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Vol12 No.23
ISSN 2317-9694

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SUMMARIES AND OTHER CREATIVE MYSTERIES IN ART, IDEAS AND COMPUTER MUSIC SCIENCE

Approaching technology applied to music and art in general, leads to the birth and development of new areas of knowledge that must necessarily permeate educational courses from basic level to specialization programs.


As inventors, composers, researchers and musicians, we have built a significant number of systems and products that resonate today in the life of each person. These range from the most advanced forms of contemporary music composition, sound synthesis, performance, real-time composition and sound processing; to everyday consumer-oriented activities such as mass market music production and play-back systems.


Many of the early developments in computer music (as you will read in some of the articles), are still expressed today in one form or another within more evolved computer systems and environments.


Computer science today, offers us much more accessible artificial intelligence algorithms with a great diversity of applications never imagined. Opening amazing opportunities to develop (among others), new algorithmic composition techniques, thus expanding the work that Hiller, Koenig and Xenakis did at the beginning.


The use of computers in music and art is possibly the most exciting and liberating thing in the history of music. It is certainly an appeal to those creative people who wish to explore the possibilities (and limits) of music and be as musically creative as possible.


For me, it is an immense pleasure to share with you this selection of contributing authors. A compilation that reflects in a surgical way our avatar as creators, users and inventors of technology applied to music ranging from the 80s up to present date and how new paradigms appear and manifest themselves in the creation and interpretation of music with technology.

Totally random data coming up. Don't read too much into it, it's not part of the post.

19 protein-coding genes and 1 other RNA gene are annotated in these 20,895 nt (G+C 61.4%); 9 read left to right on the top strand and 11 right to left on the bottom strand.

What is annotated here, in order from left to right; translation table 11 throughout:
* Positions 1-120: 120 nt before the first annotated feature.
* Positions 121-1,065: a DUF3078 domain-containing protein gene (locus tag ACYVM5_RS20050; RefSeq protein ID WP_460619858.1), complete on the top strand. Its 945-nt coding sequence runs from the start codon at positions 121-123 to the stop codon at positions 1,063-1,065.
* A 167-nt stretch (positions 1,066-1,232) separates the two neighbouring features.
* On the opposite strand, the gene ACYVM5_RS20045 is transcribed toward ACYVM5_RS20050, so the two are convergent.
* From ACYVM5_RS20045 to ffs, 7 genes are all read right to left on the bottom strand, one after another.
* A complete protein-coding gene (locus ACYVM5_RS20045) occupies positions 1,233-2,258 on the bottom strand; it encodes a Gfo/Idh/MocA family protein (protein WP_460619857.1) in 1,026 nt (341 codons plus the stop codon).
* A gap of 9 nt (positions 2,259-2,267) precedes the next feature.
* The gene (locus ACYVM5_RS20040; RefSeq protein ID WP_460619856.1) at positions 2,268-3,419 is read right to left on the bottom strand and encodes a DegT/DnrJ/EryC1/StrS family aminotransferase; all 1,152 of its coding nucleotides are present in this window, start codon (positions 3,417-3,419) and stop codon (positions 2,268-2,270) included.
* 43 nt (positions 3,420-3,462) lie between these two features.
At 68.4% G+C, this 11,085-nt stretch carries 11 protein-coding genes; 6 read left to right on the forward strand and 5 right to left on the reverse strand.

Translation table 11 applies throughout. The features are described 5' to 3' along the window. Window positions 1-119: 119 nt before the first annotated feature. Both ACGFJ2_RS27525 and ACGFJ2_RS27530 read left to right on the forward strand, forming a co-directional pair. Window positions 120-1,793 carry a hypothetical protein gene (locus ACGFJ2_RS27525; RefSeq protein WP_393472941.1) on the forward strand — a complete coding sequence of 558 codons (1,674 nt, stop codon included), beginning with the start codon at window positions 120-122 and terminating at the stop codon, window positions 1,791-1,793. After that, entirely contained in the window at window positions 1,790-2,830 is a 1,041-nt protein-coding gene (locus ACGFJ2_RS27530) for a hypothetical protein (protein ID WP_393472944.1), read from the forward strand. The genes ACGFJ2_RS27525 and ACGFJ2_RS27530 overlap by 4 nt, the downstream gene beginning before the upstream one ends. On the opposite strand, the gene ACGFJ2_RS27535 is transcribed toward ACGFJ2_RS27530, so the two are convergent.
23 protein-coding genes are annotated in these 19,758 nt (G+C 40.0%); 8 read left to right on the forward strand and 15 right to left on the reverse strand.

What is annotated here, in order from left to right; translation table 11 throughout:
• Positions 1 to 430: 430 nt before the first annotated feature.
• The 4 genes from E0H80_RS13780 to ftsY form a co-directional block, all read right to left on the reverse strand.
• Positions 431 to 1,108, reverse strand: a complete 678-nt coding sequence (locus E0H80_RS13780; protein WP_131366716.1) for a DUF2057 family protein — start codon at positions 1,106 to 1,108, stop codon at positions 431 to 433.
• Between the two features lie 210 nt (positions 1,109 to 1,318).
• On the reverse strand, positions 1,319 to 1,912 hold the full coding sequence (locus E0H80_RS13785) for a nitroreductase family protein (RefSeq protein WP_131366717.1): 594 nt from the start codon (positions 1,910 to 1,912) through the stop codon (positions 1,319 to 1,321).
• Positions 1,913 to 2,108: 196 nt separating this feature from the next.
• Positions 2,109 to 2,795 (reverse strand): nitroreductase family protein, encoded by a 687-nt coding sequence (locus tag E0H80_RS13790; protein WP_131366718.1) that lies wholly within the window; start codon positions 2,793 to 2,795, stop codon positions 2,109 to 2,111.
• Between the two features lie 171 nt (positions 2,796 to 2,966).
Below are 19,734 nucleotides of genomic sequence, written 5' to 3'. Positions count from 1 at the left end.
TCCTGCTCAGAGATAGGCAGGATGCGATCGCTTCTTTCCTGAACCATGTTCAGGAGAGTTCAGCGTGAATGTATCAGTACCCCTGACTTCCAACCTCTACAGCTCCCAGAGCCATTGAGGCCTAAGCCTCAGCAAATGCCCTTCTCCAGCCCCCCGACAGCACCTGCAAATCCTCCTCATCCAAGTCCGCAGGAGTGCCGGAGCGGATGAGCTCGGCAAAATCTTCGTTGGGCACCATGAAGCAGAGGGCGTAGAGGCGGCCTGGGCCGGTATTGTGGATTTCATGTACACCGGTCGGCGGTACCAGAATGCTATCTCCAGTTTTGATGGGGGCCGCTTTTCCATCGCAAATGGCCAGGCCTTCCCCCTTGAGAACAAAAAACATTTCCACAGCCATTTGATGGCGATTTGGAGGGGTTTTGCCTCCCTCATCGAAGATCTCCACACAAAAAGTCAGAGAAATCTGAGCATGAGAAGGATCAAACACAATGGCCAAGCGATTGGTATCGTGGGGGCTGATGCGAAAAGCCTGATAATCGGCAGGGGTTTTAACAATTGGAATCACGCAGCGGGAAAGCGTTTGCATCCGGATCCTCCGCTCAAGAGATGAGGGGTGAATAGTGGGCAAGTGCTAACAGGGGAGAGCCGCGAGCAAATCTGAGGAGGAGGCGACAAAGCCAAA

In Summaries and Other Creative Mysteries in Art, Ideas and Computer Music Science, we find topics that include: The design of digital instruments, New interfaces for capturing gestures, Artificial Intelligence, Algorithmic composition, Generative processes, Collaborative relations with other disciplines, The human voice as an object that generates ideas and digital instruments and reflections on creation using advance computer environments.


I therefore divide the journal into four themes that converge with the articles proposed for this issue of Ideas Sonicas, and these are:


IMAGINARY, IDEAS AND CREATION I
Lippe, Rai, Simoni.


ARTIFICIAL INTELLIGENCE, SYNTHETIC ABSTRACTIONS, GESTURE CAPTURING
Rowe, Collins, Olofsson, Tanaka.

 

IMAGINARY, IDEAS AND CREATION II
Puckette, Manoury, Lewis.


THE VOICE AS A CENTRE OF CREATION AND GENERATION OF NEW INSTRUMENTS
Formant Brothers, Wishart.


My purpose for this edition is to spread enthusiasm for "the science of computer music" and the cybernetic imagination that we all carry within us more efficiently than COVID-19.


Finally, I would like to thank Rodrigo Sigal for his generous invitation to curate this issue of Ideas Sonica.